This website uses non-intrusive cookies to improve your user experience. You can visit our cookie privacy page for more information.

Controlling the risks in the workplace

Introduction

Employers and self-employed people have a legal obligation to identify the risks to workers and anyone else, for example members of the public, who may be affected by their work activity, and to take appropriate action to counter these risks.

Employers and self-employed people should conduct a 'risk assessment' to help them fulfil this legal obligation. Carrying out a risk assessment can be simple. Most employers carry out small risk assessments anyway, for example in checking up on the skills and experience of a new driver (i.e. assessing any risks involved in having them drive).

A systematic risk assessment could save time, save money, and save lives.

Guidance

Here are the 5 steps in performing a risk assessment, and keeping it up-to-date:

  1. Recognize the hazards - Where might accidents happen?
  2. Identify who is at risk - and how might they be harmed?
  3. Evaluate the risks - Assess whether existing precautions are adequate or whether more are needed.
  4. Record your findings - Compulsory if there are more than four people in the business, and best practice in any case.
  5. Review the risk assessment - both periodically and if circumstances change.

The following guidance should help you perform your risk assessment in relation to Vehicles at Work. More detailed guidance is available in the HSE publication Controlling the risks in the workplace.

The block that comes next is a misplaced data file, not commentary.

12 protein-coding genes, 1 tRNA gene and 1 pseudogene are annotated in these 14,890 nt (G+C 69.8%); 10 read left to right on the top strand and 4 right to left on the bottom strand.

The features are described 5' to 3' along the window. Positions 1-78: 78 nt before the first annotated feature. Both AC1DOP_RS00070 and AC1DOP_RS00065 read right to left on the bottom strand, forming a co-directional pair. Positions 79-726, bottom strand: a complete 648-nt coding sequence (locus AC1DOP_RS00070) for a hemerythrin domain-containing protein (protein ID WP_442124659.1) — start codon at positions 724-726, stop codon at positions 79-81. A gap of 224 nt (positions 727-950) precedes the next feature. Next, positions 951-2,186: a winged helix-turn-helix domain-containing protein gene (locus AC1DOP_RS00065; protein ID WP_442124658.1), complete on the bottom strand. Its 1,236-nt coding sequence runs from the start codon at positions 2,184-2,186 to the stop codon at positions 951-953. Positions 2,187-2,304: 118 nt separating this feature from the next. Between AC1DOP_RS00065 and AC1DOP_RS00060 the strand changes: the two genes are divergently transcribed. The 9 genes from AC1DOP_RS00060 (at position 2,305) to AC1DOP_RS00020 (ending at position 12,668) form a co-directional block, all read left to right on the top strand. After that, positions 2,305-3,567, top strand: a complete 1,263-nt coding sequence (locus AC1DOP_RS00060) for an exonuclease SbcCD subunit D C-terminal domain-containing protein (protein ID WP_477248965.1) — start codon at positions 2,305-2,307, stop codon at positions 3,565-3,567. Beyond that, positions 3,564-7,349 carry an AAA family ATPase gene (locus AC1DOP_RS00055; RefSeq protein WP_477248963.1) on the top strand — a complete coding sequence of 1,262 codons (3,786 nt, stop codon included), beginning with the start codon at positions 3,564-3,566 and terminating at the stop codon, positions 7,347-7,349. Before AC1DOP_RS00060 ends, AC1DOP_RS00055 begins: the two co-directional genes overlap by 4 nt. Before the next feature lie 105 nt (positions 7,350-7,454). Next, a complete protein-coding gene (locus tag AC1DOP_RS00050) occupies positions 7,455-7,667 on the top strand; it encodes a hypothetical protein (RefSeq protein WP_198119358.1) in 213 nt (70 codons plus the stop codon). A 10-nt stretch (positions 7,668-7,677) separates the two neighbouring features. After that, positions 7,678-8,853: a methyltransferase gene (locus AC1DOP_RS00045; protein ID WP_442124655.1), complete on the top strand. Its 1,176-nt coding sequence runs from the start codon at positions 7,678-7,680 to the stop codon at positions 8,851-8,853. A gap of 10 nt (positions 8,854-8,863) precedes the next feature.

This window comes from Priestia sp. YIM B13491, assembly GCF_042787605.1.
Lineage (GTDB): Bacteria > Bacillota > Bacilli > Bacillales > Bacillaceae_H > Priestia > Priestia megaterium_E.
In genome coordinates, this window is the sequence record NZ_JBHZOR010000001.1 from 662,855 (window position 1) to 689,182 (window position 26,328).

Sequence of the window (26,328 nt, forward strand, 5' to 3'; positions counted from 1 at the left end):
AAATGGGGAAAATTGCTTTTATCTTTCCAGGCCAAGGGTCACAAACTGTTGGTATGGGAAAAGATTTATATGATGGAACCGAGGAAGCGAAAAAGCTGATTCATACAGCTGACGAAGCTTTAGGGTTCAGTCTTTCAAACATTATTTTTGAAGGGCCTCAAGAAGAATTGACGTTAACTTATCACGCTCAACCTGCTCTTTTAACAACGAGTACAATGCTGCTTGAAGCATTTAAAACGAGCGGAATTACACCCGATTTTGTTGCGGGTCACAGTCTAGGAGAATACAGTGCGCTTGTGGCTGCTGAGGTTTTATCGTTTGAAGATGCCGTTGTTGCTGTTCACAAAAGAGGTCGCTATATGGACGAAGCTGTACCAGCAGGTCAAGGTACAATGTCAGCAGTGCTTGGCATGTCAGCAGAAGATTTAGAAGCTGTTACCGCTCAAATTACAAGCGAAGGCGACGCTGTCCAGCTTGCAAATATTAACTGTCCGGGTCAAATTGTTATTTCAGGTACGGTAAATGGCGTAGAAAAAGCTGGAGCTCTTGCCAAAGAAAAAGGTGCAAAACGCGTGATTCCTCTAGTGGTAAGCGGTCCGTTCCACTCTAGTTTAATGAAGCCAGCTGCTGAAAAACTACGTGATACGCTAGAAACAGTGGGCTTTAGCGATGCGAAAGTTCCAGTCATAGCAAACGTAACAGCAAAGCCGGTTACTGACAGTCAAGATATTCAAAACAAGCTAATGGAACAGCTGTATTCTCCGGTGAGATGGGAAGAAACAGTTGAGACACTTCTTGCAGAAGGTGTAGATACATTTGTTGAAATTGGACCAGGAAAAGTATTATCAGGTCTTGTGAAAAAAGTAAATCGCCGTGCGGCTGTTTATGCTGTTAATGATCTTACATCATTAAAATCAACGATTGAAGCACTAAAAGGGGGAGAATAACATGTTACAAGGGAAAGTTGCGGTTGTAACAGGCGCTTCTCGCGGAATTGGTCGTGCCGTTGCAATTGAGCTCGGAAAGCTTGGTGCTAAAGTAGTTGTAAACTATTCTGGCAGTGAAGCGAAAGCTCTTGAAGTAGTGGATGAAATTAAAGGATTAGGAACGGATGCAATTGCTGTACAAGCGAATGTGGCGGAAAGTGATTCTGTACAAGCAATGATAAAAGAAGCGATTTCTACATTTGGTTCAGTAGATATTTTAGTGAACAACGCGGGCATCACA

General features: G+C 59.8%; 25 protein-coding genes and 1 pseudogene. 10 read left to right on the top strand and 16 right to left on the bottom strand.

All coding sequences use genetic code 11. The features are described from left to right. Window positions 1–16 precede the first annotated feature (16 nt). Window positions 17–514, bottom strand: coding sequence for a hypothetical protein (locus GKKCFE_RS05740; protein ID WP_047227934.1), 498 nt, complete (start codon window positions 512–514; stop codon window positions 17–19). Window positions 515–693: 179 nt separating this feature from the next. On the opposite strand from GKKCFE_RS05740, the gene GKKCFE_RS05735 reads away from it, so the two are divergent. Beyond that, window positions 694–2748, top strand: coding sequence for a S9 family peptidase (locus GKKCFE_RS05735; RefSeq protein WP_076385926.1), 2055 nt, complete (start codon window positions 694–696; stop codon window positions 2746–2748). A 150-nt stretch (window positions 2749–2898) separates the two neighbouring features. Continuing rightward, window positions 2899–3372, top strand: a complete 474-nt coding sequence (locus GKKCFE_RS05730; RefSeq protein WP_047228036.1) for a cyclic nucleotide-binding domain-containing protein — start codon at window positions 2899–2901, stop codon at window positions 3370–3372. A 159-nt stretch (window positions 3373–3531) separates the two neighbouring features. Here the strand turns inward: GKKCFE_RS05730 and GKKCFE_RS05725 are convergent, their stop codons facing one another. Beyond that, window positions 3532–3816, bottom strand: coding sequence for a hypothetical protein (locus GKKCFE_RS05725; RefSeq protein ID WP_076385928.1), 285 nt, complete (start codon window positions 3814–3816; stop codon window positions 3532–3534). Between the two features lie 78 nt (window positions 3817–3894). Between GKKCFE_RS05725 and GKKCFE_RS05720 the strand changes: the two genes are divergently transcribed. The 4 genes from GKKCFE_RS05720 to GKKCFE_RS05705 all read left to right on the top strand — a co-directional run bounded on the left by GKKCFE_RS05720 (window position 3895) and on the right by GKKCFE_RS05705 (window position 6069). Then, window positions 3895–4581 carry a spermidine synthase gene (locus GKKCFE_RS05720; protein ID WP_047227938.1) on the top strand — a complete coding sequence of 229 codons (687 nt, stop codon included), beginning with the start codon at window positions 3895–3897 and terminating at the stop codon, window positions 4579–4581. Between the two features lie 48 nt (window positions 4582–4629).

1. Recognize the hazards

First, identify the work activities involving vehicles, including visiting vehicles, over a reasonable period (maybe over the course of a week). The activities are likely to include:

Employers can then identify the risks associated with these activities. Ask, "What are the possible dangers, and what is causing those dangers?" For example:

2. Identifying who is at risk


For each risk that you identify, determine who might be hurt, and how.

Think about everyone in the workplace, including all employees (full-time, part-time and casual), contractors and sub-contractors, visiting drivers, customers, cleaners, visitors, members of the public, etc.

3. Evaluating the risks

For each risk, and bearing in mind who is at risk, consider the chances that an accident will happen and how serious it might be, and assess whether existing precautions are enough or whether more are needed.

In effect you should ask "Has anything been done to reduce this risk, and is it enough?"

If you conclude that something more needs to be done, it is recommended that you follow this procedure:

4. Record your findings

If you have five or more people in your organisation you must record what you find when you do a risk assessment.

If you have fewer than five employees you are not required to record anything, but you may find it useful to do so anyway.

This means:

You should also inform your employees, especially any safety representatives, about what you find.

5. Review the risk assessment

You should review your risk assessment regularly, even if you think nothing much has changed.

Establish a timetable. Think about:

Sooner or later you are likely to introduce new vehicles, or change the traffic routes, or something else will change about the way you use vehicles. This could well lead to new risks. The risk assessment should always be kept up-to-date with working practices and equipment, regardless of any reviews that may be due 'soon'.

2010-03-03